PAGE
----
C.S.I: Las Vegas Season 10 Review

The tenth season of Crime Scene Investigation sees Laurence Fishburne fully integrated into the CSI set up in Las Vegas as Dr. Ray Langston following the departure of William Petersen (Dr. Gilbert “Gil” Grissom). The man made famous by The Matrix movies is given a full welcome thanks to a bullet time sequence inspired by the sci-fi trilogy opening the first episode. It’s a grand gesture that cost around $400,000 to produce and sets off season 10 of the series in style. All eyes are on Fishburne taking the lead as he initially came on board as a rookie CSI who rises quickly through the ranks and while he has the same air of authority he had as Morpheus, there’s also a suggestion that his promotion to leading the Las Vegas team and the need to get the most from the famous actor requires a little too much attention to focus on his character over any other.

The bullet time sequence that starts the series depicts an attack on the CSI lab. Bullets and the ripples tracing their path through the air fill the screen as the characters are seen in various states of combat, then the episode jumps back 48 hours to reveal how the shoot-out came about. It proves to be the start of the story arc which will last though the season as Ray investigates the disturbing work of “Dr. Jekyll”. The Dr. Jekyll episodes provide insights into Ray’s background, questioning his integrity in a bid to make him a more interesting character, however outside of these episodes Langston spends much of his time relaying what he thinks in quotable phrases that sound ponderous but don’t always mean much related to the action. On one investigation he quotes: “Sometimes when God opens a door, Satan opens a window” as though he’s Morpheus rather than Dr. Langston, which places him on a pedestal above the rest of the team: he’s like the wisened sage dishing out the metaphorical advice to others.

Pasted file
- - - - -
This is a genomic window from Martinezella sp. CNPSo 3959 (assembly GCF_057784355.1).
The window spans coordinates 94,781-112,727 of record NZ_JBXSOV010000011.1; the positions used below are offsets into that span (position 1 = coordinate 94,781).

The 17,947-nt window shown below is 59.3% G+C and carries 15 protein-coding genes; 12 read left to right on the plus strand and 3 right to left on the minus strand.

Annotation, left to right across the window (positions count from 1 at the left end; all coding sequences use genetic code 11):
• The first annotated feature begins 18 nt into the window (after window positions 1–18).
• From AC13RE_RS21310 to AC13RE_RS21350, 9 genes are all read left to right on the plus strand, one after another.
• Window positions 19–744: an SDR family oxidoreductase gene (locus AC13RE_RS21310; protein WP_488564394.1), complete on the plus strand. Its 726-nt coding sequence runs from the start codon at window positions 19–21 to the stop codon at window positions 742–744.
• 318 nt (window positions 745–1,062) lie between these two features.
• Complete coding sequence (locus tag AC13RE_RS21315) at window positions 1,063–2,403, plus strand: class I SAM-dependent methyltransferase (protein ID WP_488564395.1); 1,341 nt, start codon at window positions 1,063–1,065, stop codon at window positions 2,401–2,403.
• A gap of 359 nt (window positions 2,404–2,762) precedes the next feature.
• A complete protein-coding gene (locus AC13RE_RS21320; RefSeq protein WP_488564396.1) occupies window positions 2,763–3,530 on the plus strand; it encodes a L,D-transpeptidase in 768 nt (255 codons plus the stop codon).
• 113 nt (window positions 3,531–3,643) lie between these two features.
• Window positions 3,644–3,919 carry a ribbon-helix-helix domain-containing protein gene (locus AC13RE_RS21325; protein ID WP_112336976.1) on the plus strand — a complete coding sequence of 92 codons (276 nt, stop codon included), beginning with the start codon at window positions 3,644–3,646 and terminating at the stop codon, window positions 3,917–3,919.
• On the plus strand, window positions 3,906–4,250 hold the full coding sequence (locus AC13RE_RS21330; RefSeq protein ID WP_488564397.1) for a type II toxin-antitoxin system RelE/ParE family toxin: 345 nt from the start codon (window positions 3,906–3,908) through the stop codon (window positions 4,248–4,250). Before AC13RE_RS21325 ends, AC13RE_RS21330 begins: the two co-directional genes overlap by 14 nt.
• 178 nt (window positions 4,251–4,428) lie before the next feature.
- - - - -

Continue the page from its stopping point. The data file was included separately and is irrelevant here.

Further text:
Except he’s actually the newest member of the CSI team and, certainly in the eyes of the regular viewers, might be seen as getting all the kudos as team leader just because Fishburne is a famous Hollywood actor. The series features the same mix of murder and intrigue among the strip clubs, bars and casinos of Las Vegas for as much glitz as it can muster between the more downtown cases, and the cast are as au fait with the modern technology needed to track down killers based on the evidence at the crime scene as ever. Season 10 feels a lot fresher with the new face in Fishburne but its odd to see the others playing second fiddle to his on-screen presence. This lack of focus on the mainstays will hopefully be rectified in the 11th season as Fishburne starts to overshadow the series far more than Petersen ever did.

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